When people talk about "crop factor" they are usually referencing the amount of the lens image circle that is being captured, or perhaps a better way to say it is the width of the field of view. If a full-frame lens has a field of view of let's say 120 degrees, an APS-C camera might only use 85 degrees (totally made up numbers here, in no way is this the actual math as I am not even sure how crop FOV is calculated). Conversely, when you have an APS-C lens, it might only be designed to project and acceptable image circle of 85 degrees. So when the full-frame camera sensor is behind it at the flange distance for that mount, everything outside of the 85 degrees degrades in performance, because that is how the lens is designed, and normally illumination will drop off causing the vignette. This performance drop-off is not always the case, which is why you can sometimes use an APS-C lens on a full-frame and get an acceptable result.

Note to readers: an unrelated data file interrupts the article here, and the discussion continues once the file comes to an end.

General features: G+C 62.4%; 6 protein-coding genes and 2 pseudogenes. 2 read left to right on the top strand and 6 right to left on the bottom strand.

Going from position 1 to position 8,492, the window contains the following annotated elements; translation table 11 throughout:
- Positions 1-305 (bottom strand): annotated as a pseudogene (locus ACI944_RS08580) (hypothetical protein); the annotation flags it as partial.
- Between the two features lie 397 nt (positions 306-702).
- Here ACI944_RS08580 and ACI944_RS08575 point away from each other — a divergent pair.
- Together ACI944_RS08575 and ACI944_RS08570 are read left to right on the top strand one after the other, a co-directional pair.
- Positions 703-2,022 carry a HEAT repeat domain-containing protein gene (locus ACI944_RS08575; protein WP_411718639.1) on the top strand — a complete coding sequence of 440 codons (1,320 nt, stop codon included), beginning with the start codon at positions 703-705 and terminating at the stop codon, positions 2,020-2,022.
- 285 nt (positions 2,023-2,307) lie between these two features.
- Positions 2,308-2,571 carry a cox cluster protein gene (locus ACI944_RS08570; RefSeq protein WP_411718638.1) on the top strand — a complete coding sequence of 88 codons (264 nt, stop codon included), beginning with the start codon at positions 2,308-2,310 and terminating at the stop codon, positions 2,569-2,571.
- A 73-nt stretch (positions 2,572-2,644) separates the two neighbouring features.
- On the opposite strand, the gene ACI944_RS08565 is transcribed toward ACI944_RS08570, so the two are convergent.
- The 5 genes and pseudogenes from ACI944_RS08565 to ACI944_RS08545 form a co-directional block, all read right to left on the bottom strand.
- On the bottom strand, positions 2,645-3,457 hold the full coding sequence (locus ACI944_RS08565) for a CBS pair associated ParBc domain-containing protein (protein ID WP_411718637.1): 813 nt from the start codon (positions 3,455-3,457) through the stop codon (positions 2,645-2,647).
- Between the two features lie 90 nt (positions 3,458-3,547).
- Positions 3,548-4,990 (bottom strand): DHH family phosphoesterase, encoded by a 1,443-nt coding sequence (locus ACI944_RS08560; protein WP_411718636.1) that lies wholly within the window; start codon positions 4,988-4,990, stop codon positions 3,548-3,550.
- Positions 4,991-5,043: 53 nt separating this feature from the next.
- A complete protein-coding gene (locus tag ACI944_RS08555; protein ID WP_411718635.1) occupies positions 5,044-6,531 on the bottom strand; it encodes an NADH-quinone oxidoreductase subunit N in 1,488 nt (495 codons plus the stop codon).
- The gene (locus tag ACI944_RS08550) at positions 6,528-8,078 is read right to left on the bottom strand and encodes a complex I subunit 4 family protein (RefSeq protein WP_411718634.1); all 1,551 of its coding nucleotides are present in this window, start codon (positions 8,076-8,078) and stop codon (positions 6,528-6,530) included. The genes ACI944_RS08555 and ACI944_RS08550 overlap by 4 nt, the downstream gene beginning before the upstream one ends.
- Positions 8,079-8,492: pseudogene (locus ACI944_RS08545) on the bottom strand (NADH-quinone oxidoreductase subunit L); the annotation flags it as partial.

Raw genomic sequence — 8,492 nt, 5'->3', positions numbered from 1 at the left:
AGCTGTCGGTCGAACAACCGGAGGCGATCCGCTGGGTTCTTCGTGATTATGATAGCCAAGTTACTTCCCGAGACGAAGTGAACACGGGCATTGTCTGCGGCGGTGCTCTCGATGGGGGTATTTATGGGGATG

In reality, a 100mm focal length is a 100mm focal length. It's really not that the lens that has a crop factor (other than the intended size of the image circle), it's the camera sensor size relative to the projected image circle. All other factors being equal (which they never are and pixel density of the captured image may be significant), you would basically get the same result from a full-frame capture as APS-C if you simply cropped the full-frame image, ergo the term "crop factor". The focal length equivalency is just a handy way of thinking about the field of view you will get from the lens, so a 100mm lens on an A6500 would end up with roughly the same field of view as a 150mm lens on an A7iii.

I wish I could write a better explanation, but lenses are kinda complicated, at least for me. I am trying to be accurate so I tend to cite "but..." a lot. Sorry if that makes it harder to read. :biggrin:
 

Kirkp

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Someone correct me if I'm wrong, but it's an APSC lens designed for APSC cameras, so there is no crop factor. On full frame cameras, you either use crop mode or you get a big vignette.